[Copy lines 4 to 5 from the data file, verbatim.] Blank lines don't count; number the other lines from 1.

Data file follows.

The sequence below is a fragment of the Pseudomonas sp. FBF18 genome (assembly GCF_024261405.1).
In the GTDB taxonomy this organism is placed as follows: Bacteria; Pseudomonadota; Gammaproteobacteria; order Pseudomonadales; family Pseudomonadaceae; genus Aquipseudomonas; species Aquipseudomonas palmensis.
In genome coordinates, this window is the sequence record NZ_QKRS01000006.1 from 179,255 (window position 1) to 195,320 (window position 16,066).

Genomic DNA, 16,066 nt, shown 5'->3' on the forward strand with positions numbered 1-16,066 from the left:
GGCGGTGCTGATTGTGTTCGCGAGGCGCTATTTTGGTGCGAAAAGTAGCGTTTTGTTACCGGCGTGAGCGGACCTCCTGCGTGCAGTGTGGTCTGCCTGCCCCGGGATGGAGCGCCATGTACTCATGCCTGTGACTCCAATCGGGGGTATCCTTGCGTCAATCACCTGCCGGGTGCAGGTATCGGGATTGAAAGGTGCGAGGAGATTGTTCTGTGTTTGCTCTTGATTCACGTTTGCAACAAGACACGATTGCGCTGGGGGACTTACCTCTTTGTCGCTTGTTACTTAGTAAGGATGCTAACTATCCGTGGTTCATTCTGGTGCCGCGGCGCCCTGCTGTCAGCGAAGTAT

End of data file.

Genomic DNA, 16,066 nt, shown 5'->3' on the forward strand with positions numbered 1-16,066 from the left:
GGCGGTGCTGATTGTGTTCGCGAGGCGCTATTTTGGTGCGAAAAGTAGCGTTTTGTTACCGGCGTGAGCGGACCTCCTGCGTGCAGTGTGGTCTGCCTGCCCCGGGATGGAGCGCCATGTACTCATGCCTGTGACTCCAATCGGGGGTATCCTTGCGTCAATCACCTGCCGGGTGCAGGTATCGGGATTGAAAGGTGCGAGGAGATTGTTCTGTGTTTGCTCTTGATTCACGTTTGCAACAAGACACGATTGCGCTGGGGGACTTACCTCTTTGTCGCTTGTTACTTAGTAAGGATGCTAACTATCCGTGGTTCATTCTGGTGCCGCGGCGCCCTGCTGTCAGCGAAGTAT